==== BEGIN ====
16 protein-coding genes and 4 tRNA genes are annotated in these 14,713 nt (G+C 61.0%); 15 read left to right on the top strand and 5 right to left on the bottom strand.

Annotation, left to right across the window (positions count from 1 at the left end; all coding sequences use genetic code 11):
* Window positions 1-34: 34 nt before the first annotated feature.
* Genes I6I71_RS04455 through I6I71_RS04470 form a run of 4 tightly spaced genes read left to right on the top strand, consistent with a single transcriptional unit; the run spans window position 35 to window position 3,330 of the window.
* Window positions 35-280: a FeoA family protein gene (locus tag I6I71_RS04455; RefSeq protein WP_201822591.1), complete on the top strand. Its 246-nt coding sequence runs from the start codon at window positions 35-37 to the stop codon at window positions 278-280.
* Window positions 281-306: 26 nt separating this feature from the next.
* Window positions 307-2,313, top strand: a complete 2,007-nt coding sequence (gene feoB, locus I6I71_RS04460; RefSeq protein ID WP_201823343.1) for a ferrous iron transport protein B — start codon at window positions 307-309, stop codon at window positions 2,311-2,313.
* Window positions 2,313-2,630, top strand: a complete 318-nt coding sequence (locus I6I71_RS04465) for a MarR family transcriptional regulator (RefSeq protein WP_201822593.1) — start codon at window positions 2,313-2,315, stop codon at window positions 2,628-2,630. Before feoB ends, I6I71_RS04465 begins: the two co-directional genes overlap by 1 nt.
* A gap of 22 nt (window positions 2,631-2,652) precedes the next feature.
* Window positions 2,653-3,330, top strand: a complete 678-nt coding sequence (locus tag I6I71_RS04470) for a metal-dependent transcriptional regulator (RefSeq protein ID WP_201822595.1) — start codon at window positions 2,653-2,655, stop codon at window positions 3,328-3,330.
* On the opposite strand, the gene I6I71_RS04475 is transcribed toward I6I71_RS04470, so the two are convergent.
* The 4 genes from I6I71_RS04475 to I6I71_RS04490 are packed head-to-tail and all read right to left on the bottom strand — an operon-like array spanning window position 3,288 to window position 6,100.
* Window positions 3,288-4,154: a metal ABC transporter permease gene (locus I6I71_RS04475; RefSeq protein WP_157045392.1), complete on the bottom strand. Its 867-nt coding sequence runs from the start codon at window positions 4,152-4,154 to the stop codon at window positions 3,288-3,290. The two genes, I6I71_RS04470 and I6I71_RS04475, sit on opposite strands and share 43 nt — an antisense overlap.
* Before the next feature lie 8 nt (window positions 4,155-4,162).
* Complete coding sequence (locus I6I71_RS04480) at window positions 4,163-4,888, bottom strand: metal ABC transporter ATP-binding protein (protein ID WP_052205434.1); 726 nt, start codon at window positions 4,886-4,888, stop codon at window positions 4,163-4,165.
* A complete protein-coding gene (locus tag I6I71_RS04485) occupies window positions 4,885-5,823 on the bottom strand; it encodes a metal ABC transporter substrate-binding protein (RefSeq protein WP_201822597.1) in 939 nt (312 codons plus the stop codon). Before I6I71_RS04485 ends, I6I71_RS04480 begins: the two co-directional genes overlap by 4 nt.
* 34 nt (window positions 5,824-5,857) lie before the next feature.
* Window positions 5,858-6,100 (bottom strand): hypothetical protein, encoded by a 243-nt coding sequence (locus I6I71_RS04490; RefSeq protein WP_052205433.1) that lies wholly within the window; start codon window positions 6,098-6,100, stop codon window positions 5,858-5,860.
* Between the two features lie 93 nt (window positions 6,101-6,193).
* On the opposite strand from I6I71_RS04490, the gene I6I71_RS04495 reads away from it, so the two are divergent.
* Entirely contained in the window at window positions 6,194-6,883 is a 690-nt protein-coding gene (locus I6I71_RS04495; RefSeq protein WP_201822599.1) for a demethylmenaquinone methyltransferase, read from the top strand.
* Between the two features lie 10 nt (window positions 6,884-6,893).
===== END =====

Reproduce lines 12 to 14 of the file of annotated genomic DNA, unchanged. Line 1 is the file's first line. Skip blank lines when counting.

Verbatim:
* The 4 genes from I6I71_RS04475 to I6I71_RS04490 are packed head-to-tail and all read right to left on the bottom strand — an operon-like array spanning window position 3,288 to window position 6,100.
* Window positions 3,288-4,154: a metal ABC transporter permease gene (locus I6I71_RS04475; RefSeq protein WP_157045392.1), complete on the bottom strand. Its 867-nt coding sequence runs from the start codon at window positions 4,152-4,154 to the stop codon at window positions 3,288-3,290. The two genes, I6I71_RS04470 and I6I71_RS04475, sit on opposite strands and share 43 nt — an antisense overlap.
* Before the next feature lie 8 nt (window positions 4,155-4,162).